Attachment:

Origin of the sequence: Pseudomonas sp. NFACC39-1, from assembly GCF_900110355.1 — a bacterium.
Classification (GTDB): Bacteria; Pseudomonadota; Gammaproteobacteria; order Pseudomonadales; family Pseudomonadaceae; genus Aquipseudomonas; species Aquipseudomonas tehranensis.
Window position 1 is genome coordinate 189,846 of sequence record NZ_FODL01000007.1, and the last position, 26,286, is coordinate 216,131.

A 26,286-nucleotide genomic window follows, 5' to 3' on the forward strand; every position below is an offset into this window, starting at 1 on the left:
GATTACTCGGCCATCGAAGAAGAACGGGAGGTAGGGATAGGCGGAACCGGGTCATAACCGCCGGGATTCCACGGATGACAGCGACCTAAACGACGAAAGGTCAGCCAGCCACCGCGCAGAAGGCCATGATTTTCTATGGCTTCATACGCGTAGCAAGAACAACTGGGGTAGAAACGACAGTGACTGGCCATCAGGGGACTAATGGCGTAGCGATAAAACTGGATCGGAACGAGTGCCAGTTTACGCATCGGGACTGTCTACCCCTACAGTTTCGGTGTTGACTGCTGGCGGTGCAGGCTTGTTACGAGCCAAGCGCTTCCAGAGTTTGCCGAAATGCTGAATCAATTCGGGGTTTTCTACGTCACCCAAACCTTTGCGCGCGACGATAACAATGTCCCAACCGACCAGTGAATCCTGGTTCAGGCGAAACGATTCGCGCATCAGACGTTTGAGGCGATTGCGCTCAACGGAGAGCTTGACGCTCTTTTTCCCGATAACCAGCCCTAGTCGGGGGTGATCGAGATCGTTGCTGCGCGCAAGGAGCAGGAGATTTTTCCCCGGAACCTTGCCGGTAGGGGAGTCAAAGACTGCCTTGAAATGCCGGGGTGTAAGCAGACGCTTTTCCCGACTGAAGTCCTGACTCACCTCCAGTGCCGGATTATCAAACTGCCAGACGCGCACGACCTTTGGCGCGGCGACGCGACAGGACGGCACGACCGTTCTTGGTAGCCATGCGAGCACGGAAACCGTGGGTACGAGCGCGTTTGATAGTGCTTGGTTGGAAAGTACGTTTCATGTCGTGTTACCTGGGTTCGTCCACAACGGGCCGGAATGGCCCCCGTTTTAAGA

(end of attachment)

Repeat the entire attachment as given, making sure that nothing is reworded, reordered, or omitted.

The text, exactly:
Origin of the sequence: Pseudomonas sp. NFACC39-1, from assembly GCF_900110355.1 — a bacterium.
Classification (GTDB): Bacteria; Pseudomonadota; Gammaproteobacteria; order Pseudomonadales; family Pseudomonadaceae; genus Aquipseudomonas; species Aquipseudomonas tehranensis.
Window position 1 is genome coordinate 189,846 of sequence record NZ_FODL01000007.1, and the last position, 26,286, is coordinate 216,131.

A 26,286-nucleotide genomic window follows, 5' to 3' on the forward strand; every position below is an offset into this window, starting at 1 on the left:
GATTACTCGGCCATCGAAGAAGAACGGGAGGTAGGGATAGGCGGAACCGGGTCATAACCGCCGGGATTCCACGGATGACAGCGACCTAAACGACGAAAGGTCAGCCAGCCACCGCGCAGAAGGCCATGATTTTCTATGGCTTCATACGCGTAGCAAGAACAACTGGGGTAGAAACGACAGTGACTGGCCATCAGGGGACTAATGGCGTAGCGATAAAACTGGATCGGAACGAGTGCCAGTTTACGCATCGGGACTGTCTACCCCTACAGTTTCGGTGTTGACTGCTGGCGGTGCAGGCTTGTTACGAGCCAAGCGCTTCCAGAGTTTGCCGAAATGCTGAATCAATTCGGGGTTTTCTACGTCACCCAAACCTTTGCGCGCGACGATAACAATGTCCCAACCGACCAGTGAATCCTGGTTCAGGCGAAACGATTCGCGCATCAGACGTTTGAGGCGATTGCGCTCAACGGAGAGCTTGACGCTCTTTTTCCCGATAACCAGCCCTAGTCGGGGGTGATCGAGATCGTTGCTGCGCGCAAGGAGCAGGAGATTTTTCCCCGGAACCTTGCCGGTAGGGGAGTCAAAGACTGCCTTGAAATGCCGGGGTGTAAGCAGACGCTTTTCCCGACTGAAGTCCTGACTCACCTCCAGTGCCGGATTATCAAACTGCCAGACGCGCACGACCTTTGGCGCGGCGACGCGACAGGACGGCACGACCGTTCTTGGTAGCCATGCGAGCACGGAAACCGTGGGTACGAGCGCGTTTGATAGTGCTTGGTTGGAAAGTACGTTTCATGTCGTGTTACCTGGGTTCGTCCACAACGGGCCGGAATGGCCCCCGTTTTAAGA